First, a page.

Now: October 2010

October

Week 1

Sat, October 02
Digest
The Irresistible Gluten-Free Foods Show

Gluten, a protein in wheat, rye, and barley, is found in everything from beer to bread to vitamins to licorice. But all manner of rice-flour doughnuts and quinoa pasta, once relegated to specialty shops, are now invading mainstream grocers, and will be on display at this Melbourne, Australia, expo. Sales have surged 28% annually for the past five years, to $1.6 billion in 2009. That voracious appetite is thanks to wider testing for celiac disease and gluten intolerances, and a growing vogue for wheat-free diets. Trust us, it's not the taste of sorghum sandwich bread luring folks in.
—Kate Rockwood

Week 2

Mon, October 04
Judge
Supreme Court's First Argument of the Season

Swatch wants to clean Costco's clock over U.S. copyright infringement. Medical schools want the IRS to categorize residents as students to skirt Social Security and Medicare taxes. In other words: business as usual for this year's docket. Sure to garner national attention is Chamber of Commerce v. Candelaria, a case challenging the Legal Arizona Workers Act, which requires businesses to verify workers' documentation and punishes employers for "knowingly or intentionally" hiring undocumented immigrants (an estimated 10% of the Arizona workforce). Rachel Arndt

Mon, October 04
Read
How Did I Get Here?

Mon, October 04
Feel
International Conference on Design and Emotion

From 2008's heady theme, "Dare to Desire," to 2010's "Blatantly Blues," what a depressing difference two years make. But this gathering of design researchers and practitioners is less a pity party over lost luxe and more a cross-disciplinary meditation on designing in a time of diminished resources. "It is celebrating the zeitgeist, the economic times," says Judith Gregory, one of the organizers. Live Chicago blues provides the perfect backdrop for talks on interactivity and emotion, whether gazing into the face of a robot or the screen of an iPad. —Michael Silverberg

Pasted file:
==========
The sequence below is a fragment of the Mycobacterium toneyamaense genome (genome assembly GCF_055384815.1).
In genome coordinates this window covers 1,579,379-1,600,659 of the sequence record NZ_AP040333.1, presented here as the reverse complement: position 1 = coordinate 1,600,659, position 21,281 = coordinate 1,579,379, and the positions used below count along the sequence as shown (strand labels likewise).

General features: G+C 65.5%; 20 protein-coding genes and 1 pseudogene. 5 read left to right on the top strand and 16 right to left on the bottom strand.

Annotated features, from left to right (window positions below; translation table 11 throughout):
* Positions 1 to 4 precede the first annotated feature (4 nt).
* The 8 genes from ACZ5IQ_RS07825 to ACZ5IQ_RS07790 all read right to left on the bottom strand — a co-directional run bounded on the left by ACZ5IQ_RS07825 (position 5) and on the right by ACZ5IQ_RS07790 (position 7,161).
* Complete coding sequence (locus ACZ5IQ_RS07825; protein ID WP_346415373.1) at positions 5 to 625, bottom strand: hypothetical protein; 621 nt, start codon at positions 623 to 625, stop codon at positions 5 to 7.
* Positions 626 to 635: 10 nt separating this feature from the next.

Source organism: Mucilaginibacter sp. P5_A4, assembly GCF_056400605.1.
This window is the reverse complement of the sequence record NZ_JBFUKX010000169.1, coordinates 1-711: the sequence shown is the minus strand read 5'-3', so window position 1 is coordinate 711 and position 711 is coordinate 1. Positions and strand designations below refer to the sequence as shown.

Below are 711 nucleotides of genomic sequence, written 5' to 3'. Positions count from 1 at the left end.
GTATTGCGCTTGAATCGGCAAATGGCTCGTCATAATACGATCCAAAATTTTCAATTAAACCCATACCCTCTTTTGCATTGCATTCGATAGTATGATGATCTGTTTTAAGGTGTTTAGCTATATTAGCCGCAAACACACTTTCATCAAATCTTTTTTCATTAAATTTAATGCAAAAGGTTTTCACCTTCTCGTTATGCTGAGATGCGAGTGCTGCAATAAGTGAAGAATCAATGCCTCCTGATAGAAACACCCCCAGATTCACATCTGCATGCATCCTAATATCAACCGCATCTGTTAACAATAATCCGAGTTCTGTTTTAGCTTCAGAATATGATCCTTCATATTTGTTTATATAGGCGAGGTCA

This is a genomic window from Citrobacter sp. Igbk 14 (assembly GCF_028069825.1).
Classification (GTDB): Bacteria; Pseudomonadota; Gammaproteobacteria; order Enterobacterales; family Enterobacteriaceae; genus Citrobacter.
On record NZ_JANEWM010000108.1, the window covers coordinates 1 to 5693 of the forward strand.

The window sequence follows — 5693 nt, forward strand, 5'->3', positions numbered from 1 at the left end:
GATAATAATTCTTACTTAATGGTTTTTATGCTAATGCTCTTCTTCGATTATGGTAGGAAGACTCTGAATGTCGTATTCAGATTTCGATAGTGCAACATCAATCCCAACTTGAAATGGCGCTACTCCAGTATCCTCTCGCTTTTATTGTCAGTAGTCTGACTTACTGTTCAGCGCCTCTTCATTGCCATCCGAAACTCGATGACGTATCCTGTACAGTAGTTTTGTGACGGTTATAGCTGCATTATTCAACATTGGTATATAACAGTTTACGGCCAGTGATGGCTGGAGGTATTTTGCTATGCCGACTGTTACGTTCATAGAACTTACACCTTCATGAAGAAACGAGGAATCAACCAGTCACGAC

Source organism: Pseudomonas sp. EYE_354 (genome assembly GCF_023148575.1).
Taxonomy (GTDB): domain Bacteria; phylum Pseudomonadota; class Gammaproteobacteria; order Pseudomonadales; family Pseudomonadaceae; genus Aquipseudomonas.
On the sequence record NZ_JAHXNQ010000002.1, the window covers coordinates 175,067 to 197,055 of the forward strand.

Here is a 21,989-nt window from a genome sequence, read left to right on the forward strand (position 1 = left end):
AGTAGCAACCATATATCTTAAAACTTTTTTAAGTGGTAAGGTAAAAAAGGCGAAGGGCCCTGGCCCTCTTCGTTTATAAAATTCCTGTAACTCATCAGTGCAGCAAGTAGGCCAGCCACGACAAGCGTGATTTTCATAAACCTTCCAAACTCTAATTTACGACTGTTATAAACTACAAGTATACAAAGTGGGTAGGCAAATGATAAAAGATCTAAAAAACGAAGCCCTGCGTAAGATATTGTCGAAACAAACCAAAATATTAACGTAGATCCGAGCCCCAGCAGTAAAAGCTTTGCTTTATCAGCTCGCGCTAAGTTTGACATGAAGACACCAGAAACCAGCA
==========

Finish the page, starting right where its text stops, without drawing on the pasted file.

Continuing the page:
Tue, October 05
Forecast
World Business Forum

It's no secret global commerce is stuck in the doldrums. Worldwide, economies are expected to average 3.5% growth over the next few years, compared with the 4.7% clip enjoyed from 2003 to 2008. Developed economies will do well to muster 2%. So you might think a conference obsessed with global trends would be something of a downer, but if anyone can find an upside it's the 4,000 VP-and-above business leaders and all-star speakers converging at the WBF in New York to talk about the future of business. Case in point: Joseph Stiglitz waxes economic over coffee, Al Gore discusses sustainable capitalism before lunch, and James Cameron dishes creativity in the evening. And that's just on Wednesday.
—Clay Dillow

Tue, October 05
Listen Up
Music App Summit

Music, music app, tomato, tomahto? Seems so, lately. Artists from Metallica to Mariah Carey have created apps, offering insider information or employing voice-recognition software to rate users' singing ability (Mariah Carey-oke, anyone?). I Am T-Pain, a top-selling $2.99 download that allows users to mimic the singer's voice through Auto-Tune, has been purchased 1.8 million times by fans and nonfans alike, something that will have this San Francisco conference buzzing. "That's the value of this platform," says Antony Bruno, Billboard's executive director of digital content. "It's a way to create new fans and introduce them to new music." Sounds noble enough ... but Carey-oke? Really? —Stephanie Schomer